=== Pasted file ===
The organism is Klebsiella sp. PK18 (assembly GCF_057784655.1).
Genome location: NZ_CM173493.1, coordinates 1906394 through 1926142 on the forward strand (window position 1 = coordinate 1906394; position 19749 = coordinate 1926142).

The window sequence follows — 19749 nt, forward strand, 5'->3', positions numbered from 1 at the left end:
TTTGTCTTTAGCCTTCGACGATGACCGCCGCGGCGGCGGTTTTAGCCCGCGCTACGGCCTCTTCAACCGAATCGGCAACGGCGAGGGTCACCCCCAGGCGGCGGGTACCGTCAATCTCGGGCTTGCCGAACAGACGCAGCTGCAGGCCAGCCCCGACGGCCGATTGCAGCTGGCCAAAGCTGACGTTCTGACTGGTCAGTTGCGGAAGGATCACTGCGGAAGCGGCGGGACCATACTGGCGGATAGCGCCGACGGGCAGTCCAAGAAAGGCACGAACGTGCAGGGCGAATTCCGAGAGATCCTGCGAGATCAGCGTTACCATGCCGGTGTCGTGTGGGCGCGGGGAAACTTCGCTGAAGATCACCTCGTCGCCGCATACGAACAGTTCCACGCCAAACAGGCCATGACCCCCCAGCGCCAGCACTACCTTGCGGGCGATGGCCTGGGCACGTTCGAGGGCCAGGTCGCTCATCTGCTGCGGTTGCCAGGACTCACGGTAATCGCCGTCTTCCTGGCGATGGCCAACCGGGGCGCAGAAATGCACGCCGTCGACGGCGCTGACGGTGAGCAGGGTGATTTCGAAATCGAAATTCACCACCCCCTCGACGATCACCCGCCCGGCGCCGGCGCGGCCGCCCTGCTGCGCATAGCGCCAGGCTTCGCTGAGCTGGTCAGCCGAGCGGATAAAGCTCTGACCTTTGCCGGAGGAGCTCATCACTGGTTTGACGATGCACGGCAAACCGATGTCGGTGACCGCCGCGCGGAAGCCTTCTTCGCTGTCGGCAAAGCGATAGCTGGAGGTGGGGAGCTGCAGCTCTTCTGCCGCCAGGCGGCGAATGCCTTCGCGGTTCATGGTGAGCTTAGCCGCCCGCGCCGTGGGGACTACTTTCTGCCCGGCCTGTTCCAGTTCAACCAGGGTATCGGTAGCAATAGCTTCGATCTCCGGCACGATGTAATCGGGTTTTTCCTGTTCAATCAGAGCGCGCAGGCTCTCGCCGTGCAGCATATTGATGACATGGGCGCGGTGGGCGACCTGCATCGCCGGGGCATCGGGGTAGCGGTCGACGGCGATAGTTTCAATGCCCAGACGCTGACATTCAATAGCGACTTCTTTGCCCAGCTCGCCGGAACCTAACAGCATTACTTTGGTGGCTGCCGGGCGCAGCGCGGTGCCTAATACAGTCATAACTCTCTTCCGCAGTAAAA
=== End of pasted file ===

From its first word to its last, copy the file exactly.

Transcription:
The organism is Klebsiella sp. PK18 (assembly GCF_057784655.1).
Genome location: NZ_CM173493.1, coordinates 1906394 through 1926142 on the forward strand (window position 1 = coordinate 1906394; position 19749 = coordinate 1926142).

The window sequence follows — 19749 nt, forward strand, 5'->3', positions numbered from 1 at the left end:
TTTGTCTTTAGCCTTCGACGATGACCGCCGCGGCGGCGGTTTTAGCCCGCGCTACGGCCTCTTCAACCGAATCGGCAACGGCGAGGGTCACCCCCAGGCGGCGGGTACCGTCAATCTCGGGCTTGCCGAACAGACGCAGCTGCAGGCCAGCCCCGACGGCCGATTGCAGCTGGCCAAAGCTGACGTTCTGACTGGTCAGTTGCGGAAGGATCACTGCGGAAGCGGCGGGACCATACTGGCGGATAGCGCCGACGGGCAGTCCAAGAAAGGCACGAACGTGCAGGGCGAATTCCGAGAGATCCTGCGAGATCAGCGTTACCATGCCGGTGTCGTGTGGGCGCGGGGAAACTTCGCTGAAGATCACCTCGTCGCCGCATACGAACAGTTCCACGCCAAACAGGCCATGACCCCCCAGCGCCAGCACTACCTTGCGGGCGATGGCCTGGGCACGTTCGAGGGCCAGGTCGCTCATCTGCTGCGGTTGCCAGGACTCACGGTAATCGCCGTCTTCCTGGCGATGGCCAACCGGGGCGCAGAAATGCACGCCGTCGACGGCGCTGACGGTGAGCAGGGTGATTTCGAAATCGAAATTCACCACCCCCTCGACGATCACCCGCCCGGCGCCGGCGCGGCCGCCCTGCTGCGCATAGCGCCAGGCTTCGCTGAGCTGGTCAGCCGAGCGGATAAAGCTCTGACCTTTGCCGGAGGAGCTCATCACTGGTTTGACGATGCACGGCAAACCGATGTCGGTGACCGCCGCGCGGAAGCCTTCTTCGCTGTCGGCAAAGCGATAGCTGGAGGTGGGGAGCTGCAGCTCTTCTGCCGCCAGGCGGCGAATGCCTTCGCGGTTCATGGTGAGCTTAGCCGCCCGCGCCGTGGGGACTACTTTCTGCCCGGCCTGTTCCAGTTCAACCAGGGTATCGGTAGCAATAGCTTCGATCTCCGGCACGATGTAATCGGGTTTTTCCTGTTCAATCAGAGCGCGCAGGCTCTCGCCGTGCAGCATATTGATGACATGGGCGCGGTGGGCGACCTGCATCGCCGGGGCATCGGGGTAGCGGTCGACGGCGATAGTTTCAATGCCCAGACGCTGACATTCAATAGCGACTTCTTTGCCCAGCTCGCCGGAACCTAACAGCATTACTTTGGTGGCTGCCGGGCGCAGCGCGGTGCCTAATACAGTCATAACTCTCTTCCGCAGTAAAA